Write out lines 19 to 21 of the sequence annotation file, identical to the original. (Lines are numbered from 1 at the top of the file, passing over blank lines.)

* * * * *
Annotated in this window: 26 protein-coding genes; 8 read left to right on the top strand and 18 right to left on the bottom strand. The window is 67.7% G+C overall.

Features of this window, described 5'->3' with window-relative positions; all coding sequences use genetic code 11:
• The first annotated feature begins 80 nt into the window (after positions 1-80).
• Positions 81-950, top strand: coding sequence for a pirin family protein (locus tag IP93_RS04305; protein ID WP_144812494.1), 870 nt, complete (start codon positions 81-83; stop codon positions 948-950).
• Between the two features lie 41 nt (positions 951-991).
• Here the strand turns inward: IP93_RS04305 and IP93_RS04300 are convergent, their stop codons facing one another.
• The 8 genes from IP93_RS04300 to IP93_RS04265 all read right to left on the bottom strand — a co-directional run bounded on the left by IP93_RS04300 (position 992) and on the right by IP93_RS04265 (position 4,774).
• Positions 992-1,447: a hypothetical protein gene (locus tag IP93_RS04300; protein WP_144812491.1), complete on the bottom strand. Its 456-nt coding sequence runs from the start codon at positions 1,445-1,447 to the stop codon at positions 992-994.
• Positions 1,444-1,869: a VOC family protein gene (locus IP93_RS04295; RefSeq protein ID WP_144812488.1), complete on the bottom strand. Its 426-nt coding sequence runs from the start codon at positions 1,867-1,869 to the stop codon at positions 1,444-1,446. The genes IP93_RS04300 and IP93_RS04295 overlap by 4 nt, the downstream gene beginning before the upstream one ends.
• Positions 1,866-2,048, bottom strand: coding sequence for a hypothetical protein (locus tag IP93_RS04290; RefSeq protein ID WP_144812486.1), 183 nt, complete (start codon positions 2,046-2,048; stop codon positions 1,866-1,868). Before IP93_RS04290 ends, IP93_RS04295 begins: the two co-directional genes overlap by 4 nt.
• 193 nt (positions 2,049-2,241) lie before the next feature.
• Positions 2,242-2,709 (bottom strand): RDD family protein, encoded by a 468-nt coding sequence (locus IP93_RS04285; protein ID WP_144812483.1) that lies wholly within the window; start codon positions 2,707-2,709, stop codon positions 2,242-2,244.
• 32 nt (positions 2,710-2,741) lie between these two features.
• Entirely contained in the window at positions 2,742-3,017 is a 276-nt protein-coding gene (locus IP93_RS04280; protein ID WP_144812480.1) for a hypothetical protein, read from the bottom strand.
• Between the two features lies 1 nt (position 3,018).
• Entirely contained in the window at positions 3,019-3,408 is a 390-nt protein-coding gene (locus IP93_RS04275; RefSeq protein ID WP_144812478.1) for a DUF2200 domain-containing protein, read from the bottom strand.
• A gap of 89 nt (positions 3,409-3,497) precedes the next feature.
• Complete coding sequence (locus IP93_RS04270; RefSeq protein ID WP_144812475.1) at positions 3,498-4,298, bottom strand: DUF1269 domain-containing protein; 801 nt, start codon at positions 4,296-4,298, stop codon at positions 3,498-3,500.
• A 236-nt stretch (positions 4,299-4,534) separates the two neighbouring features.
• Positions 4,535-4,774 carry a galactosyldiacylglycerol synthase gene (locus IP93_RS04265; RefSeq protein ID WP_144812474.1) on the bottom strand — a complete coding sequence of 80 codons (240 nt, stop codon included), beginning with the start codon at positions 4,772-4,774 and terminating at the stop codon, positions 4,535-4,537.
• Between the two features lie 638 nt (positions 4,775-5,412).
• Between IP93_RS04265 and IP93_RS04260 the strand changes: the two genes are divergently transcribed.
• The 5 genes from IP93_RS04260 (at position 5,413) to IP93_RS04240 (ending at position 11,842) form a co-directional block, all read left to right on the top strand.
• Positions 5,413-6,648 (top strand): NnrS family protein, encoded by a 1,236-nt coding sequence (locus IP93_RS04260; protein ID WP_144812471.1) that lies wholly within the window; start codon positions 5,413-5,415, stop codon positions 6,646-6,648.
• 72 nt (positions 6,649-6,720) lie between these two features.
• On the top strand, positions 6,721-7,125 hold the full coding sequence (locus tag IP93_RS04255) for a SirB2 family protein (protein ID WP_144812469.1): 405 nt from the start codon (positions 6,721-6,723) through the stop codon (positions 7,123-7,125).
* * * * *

• A 236-nt stretch (positions 4,299-4,534) separates the two neighbouring features.
• Positions 4,535-4,774 carry a galactosyldiacylglycerol synthase gene (locus IP93_RS04265; RefSeq protein ID WP_144812474.1) on the bottom strand — a complete coding sequence of 80 codons (240 nt, stop codon included), beginning with the start codon at positions 4,772-4,774 and terminating at the stop codon, positions 4,535-4,537.
• Between the two features lie 638 nt (positions 4,775-5,412).